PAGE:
COVID-19 Vaccine Toolkit
The Centers for Disease Control and Prevention believes it's likely that flu viruses and the virus that causes COVID-19 will both be active. Vaccine candidates are being offered through an Emergency Use Authorization by the Food and Drug Administration. We've developed this COVID-19 Vaccine Toolkit to give you messages and graphics you can use locally through various platforms. Use the materials provided in this toolkit to help educate the Military Health community about COVID-19 prevention and vaccination. Health.mil
COVID-19 Townhall Template
Use this template and the associated Letter of Instruction to tailor a presentation for your installation's use and to meet the needs of your audience. COVID-19 Townhall Template (CAC required. Sign-in to milSuite first before clicking this link or you'll have to sign-in and then return and click the link again)
All vets could be eligible for COVID vaccines at VA soon, but supply problems remain the biggest challenge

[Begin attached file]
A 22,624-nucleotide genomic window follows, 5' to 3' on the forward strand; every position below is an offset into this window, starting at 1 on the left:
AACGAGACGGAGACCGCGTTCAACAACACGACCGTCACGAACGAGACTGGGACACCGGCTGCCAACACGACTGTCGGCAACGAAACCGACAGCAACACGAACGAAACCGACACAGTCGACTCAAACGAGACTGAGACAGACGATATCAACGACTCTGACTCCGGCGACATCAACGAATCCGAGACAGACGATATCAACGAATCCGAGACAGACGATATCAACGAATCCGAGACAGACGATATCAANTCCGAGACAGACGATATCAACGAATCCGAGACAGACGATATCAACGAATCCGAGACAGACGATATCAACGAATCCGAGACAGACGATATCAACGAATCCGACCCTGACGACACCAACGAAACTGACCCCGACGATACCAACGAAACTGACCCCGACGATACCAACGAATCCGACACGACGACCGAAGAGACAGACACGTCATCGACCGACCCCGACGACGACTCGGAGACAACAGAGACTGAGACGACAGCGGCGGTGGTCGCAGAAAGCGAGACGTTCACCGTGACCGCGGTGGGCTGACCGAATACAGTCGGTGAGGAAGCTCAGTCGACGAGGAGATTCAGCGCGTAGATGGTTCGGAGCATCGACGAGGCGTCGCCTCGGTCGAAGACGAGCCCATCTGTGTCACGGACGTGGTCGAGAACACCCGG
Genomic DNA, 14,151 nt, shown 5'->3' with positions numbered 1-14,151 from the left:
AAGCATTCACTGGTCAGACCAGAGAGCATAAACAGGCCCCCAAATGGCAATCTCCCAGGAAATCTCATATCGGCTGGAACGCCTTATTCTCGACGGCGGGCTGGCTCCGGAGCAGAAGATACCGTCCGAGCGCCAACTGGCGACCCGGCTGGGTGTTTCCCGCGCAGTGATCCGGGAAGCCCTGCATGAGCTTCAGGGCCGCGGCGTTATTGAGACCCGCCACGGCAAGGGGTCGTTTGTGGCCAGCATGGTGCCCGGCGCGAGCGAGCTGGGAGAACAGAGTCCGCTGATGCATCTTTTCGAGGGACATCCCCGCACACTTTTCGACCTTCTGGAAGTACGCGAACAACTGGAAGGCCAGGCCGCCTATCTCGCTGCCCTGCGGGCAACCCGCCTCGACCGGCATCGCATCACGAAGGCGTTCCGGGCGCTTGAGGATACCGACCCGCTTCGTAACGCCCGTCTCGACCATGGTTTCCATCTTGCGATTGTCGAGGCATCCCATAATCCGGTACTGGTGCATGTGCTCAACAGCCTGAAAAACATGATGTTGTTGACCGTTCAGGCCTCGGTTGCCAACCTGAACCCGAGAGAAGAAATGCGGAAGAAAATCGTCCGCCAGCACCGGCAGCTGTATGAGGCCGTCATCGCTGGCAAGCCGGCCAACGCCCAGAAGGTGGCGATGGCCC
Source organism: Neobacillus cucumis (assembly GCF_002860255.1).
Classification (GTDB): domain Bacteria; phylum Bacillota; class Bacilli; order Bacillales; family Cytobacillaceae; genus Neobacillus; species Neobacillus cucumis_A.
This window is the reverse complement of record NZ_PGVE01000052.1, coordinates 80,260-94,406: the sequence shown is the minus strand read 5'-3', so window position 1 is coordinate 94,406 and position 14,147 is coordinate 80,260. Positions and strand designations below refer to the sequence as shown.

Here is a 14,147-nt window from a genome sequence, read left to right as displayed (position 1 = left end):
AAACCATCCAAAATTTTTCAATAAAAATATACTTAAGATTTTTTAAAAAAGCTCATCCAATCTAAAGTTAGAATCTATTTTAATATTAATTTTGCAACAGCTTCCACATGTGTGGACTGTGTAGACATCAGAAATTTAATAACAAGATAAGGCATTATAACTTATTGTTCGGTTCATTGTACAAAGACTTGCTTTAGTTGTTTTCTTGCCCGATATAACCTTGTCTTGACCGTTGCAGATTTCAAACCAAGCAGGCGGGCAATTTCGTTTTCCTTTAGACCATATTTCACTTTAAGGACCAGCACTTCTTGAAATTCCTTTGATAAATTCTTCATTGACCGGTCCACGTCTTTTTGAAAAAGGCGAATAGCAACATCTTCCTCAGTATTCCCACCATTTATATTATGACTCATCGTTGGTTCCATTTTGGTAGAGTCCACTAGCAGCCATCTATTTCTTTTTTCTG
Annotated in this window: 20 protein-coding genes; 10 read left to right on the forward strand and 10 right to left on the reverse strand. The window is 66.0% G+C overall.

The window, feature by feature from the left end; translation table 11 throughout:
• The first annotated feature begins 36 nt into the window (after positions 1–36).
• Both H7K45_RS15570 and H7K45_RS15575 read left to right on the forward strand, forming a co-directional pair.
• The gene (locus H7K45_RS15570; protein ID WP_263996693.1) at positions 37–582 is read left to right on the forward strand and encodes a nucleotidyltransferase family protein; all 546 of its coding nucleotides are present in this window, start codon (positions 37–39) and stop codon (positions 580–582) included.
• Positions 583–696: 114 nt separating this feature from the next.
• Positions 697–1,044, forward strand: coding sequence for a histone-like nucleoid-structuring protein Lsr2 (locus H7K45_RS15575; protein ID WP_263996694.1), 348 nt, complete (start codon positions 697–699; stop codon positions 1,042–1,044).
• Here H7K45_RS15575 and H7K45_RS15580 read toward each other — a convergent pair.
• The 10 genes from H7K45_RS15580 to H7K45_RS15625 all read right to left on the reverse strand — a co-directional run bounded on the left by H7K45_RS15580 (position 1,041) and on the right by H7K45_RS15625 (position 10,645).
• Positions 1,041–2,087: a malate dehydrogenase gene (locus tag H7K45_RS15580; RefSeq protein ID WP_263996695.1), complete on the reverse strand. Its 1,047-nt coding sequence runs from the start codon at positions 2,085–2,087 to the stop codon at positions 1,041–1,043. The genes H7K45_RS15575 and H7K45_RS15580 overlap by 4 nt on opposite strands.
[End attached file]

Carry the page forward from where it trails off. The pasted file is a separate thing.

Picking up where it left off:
9 March- Congress and Veterans Affairs leaders want to get as many veterans vaccinated against COVID-19 as possible in coming months. How quickly they can do that is still a big question, however. On Tuesday, House lawmakers approved new legislation that would allow VA health officials to offer vaccines to any veteran — including those living abroad — and most caregivers when supplies become available. Under current rules, only veterans who are eligible for VA health care and certain caregivers enrolled in the official VA assistance program can get the shots. Veterans living abroad who are enrolled in the Foreign Medical Program are also ineligible for coronavirus-related testing or treatments. "We don't have time to waste," House Veterans' Affairs Committee Chairman Mark Takano, D-Calif., said in a statement after the bill's passage. "We must get more shots in arms, our VA VACCINE Act makes sure that VA can." The measure passed without any objection and strong support from several prominent Republicans, including committee ranking member Mike Bost, R-Ill. It now heads to the Senate, where earlier this week the chairman and ranking member of the Senate Veterans' Affairs Committee offered a similar measure with a goal of increasing the number of vaccinated vets. "We need to vaccinate as many Americans as possible to get through this pandemic and get our economy back on track," said committee Chairman Sen. Jon Tester, D-Mont. "That starts by making sure that every veteran has access to a vaccine, regardless of whether they're enrolled in VA health care or not." Military Times
MHS GENESIS MassVax system rolling out with COVID19 vaccines